War is Not Over When it’s Over: Women Speak Out From the Ruins of War
by Ann Jones
–Reviewed by Angilee Shah
You don’t need to go much further than the table of contents to know that Ann Jones’ War is Not Over When It’s Over is not an easy read. Among the chapter titles: “The Democratic Republic of Congo: Rape” and “Iraqi Refugees in Jordan, Syria, Lebanon: Blown Apart.”
What happens in conflict is so terrible, so unspeakable, that Jones’ challenge is to convince comfortable people to listen. She writes of girls in a Sierra Leone hospital: “Many were stuck in silence, but here in the hospital, in the presence of countless survivors, and with the support of counselors, some opened up and told us their stories, several on videotape. But their stories were so awful, I wondered if the world could bear to hear them.”
War is Not Over When It’s Over gives readers that chance, the opportunity to really listen. Personal stories as told by women who endure atrocities are the driving force behind the book. Still, you can’t escape the numbers: In Liberia’s three recent wars, 90 percent of women suffered physical or sexual violence; three out of four women were raped. Sierra Leone’s “trademark atrocity” was amputation, but an estimated 250,000 women and girls were sexually assaulted in that country’s civil war. Even after the war officially ended, rape persists, perpetrated mostly against girls aged six to 15. In the Kivus, a region of the Democratic Republic of Congo, 79 percent of women surveyed in 2005 reported that they had been raped by at least two attackers (but as many as 20) at once. Over 70 percent say they were tortured during rape.
Jones writes about the people behind this data with deep empathy, the result of a lifetime of writing, photographing and devoting herself to the plight of women who endure extreme violence. She argues that when wars officially end they actually just move from public spaces into private homes. She recounts her work documenting women’s lives with the International Rescue Committee, where she facilitated a program that gave women cameras and a chance to tell their own stories.
But her first feat in War is to frame extreme suffering, often seen as something “over there” and “far away,” with immediacy for readers in their comfortable and safe homes. She introduces her book about women in Africa, Asia and the Middle East with a story about her own experience. Her father was a decorated veteran of the Great War, and Jones writes: “That war is now commemorated with paper poppies, the Great War, in which my father served with uncommon distinction and from which he returned a hero, irrevocably changed, subject to nightmares and sudden rages and drunken assaults upon innocent furniture and my mother and me, and tearful reconciliations we were not permitted to reject.” She asks where her father learned “to act so swiftly, so effectively, so violently,” placing her global sojourn in context of a search for answers about her own life.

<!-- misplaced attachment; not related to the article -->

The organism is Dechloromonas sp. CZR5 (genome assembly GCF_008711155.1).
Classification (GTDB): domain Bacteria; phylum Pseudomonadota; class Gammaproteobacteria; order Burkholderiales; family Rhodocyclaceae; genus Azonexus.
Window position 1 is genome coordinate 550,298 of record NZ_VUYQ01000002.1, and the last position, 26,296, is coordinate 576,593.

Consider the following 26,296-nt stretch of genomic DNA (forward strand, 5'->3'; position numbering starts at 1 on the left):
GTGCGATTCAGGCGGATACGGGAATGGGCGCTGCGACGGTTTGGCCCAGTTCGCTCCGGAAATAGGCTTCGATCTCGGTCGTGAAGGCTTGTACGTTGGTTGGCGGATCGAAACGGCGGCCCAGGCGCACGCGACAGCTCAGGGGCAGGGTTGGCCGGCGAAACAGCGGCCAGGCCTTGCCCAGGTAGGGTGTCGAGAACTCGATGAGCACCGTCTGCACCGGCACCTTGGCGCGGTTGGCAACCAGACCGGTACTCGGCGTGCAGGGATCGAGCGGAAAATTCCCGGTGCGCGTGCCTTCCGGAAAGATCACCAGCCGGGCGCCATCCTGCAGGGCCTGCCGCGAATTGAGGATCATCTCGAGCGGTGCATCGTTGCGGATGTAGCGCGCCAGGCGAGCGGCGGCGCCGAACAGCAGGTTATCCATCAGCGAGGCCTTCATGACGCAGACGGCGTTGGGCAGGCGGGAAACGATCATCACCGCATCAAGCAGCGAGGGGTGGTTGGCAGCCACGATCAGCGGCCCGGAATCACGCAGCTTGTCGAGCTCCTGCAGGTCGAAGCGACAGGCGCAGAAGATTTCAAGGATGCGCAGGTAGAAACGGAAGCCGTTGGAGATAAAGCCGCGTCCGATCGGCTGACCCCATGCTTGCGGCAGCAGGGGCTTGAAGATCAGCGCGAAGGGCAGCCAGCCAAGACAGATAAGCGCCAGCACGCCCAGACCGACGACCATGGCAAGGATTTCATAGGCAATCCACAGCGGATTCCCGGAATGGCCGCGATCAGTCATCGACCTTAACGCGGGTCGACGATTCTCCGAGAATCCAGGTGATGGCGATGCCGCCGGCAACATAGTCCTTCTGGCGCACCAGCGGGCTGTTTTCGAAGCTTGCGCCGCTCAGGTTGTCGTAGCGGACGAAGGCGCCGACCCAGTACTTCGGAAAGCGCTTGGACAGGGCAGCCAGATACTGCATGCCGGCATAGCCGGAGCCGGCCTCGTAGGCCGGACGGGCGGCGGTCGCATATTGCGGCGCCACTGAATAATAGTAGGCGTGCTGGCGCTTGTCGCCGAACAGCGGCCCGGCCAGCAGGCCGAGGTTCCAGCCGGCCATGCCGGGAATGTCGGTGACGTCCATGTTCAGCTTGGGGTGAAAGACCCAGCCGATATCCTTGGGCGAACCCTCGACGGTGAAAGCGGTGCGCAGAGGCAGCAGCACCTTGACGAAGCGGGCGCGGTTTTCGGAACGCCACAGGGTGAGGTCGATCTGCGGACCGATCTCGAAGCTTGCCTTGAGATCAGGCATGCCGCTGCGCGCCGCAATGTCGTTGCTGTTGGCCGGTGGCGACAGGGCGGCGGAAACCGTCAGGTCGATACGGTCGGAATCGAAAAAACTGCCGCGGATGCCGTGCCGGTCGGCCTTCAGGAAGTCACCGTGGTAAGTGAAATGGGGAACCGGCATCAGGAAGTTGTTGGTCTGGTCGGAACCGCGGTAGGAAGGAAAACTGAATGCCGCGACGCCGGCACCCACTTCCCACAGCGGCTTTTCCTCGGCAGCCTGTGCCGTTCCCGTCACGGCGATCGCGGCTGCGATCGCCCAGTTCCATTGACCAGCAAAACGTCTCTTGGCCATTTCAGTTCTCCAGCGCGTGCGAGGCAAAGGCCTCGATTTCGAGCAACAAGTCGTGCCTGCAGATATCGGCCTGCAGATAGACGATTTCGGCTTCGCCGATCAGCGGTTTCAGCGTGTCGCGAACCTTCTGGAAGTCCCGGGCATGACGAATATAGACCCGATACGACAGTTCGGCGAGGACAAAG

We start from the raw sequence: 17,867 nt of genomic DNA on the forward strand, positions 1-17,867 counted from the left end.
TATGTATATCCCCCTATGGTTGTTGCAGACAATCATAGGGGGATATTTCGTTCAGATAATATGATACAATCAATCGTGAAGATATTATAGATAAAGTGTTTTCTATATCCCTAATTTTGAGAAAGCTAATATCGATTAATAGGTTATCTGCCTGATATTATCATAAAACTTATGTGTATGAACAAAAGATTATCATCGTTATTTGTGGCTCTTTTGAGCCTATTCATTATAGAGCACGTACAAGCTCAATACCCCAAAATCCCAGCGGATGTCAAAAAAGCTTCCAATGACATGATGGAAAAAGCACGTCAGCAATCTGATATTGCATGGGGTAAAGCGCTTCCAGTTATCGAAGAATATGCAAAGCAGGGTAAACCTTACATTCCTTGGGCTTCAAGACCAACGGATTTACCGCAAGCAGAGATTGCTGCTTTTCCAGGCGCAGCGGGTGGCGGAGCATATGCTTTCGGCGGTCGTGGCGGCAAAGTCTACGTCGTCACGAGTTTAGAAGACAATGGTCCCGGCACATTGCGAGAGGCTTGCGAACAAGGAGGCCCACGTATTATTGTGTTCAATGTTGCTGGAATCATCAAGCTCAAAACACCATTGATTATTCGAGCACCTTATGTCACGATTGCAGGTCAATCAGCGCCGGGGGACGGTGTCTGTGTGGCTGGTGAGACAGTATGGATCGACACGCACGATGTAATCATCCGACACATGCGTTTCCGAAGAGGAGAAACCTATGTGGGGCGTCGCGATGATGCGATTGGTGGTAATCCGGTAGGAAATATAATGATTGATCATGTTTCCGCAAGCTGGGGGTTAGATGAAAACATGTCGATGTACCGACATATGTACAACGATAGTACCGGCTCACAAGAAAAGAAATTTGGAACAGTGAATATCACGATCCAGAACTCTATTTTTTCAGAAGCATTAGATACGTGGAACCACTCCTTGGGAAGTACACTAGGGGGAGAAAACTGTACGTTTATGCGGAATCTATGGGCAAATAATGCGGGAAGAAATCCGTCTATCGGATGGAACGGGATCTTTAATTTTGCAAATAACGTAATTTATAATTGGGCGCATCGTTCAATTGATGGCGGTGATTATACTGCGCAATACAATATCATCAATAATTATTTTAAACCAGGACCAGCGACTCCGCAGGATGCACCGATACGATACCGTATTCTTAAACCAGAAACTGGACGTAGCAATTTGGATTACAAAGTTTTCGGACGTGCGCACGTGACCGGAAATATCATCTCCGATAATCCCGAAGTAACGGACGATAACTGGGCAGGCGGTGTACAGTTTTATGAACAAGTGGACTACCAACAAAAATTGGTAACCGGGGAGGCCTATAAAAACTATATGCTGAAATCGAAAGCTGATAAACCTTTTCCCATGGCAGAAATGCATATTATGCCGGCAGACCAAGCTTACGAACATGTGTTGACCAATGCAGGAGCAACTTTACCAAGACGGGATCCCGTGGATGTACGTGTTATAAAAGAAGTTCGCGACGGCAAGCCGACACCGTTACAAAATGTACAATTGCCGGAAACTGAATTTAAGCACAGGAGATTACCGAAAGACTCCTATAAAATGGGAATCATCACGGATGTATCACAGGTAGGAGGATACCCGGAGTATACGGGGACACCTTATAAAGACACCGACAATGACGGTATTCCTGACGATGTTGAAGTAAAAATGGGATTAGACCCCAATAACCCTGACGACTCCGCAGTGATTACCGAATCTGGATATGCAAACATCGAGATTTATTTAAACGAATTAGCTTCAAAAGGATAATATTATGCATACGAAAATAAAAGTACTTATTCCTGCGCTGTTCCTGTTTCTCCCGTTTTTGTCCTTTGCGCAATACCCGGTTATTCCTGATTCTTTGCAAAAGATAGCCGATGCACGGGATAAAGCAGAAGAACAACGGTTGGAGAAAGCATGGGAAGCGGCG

And so it is that the stories of these women are the stories of any country engaged in war. As we read the news about American veterans coming home, receiving medals of honor, committing violent crimes, being incarcerated, committing suicide, War is Not Over When It’s Over is no longer an abstraction in faraway places. For anyone with the fortitude to internalize its chapters, it implicitly begs the question, do we really understand the costs of our own long wars?
Excerpt: “One day I returned to the office in Voinjama to find a young American colleague visibly upset. She was reading a report on Liberia issued by a prominent international organization that repeated the popular historical theory about Liberian violence springing from the resentment of ‘marginal young people.’ Amid a hundred pages detailing the grievances of deprived young men, grievances so serious that they led the resentful young men – seemingly inevitably – to kill thousands of people and wreck their country, my colleague had come upon a single paragraph devoted to the subtopic ‘Gender.’ It included this sentence: ‘Women suffered greatly during the war.’
‘Suffered greatly? Suffered greatly?’ Her voice slid up the scale. ‘Is that all they can say? This report goes on and on about what these poor men must have felt that turned them into such butchers. But they don’t even say what happened to women, much less what they felt. Just this ‘suffered greatly.’ What does it mean?’”
Further Reading: Kabul in Winter: Life Without Peace in Afghanistan by Ann Jones, A Long Way Gone: Memoirs of a Boy Soldier by Ishmael Beah, War and the Health of Nations by Zaryab Iqbal
Angilee Shah is a freelance journalist who writes about globalization and politics. You can read more of her work at www.angileeshah.com.
*Photo of a shelter for victims of sexual abuse in the Congo courtesy United Nations Photo.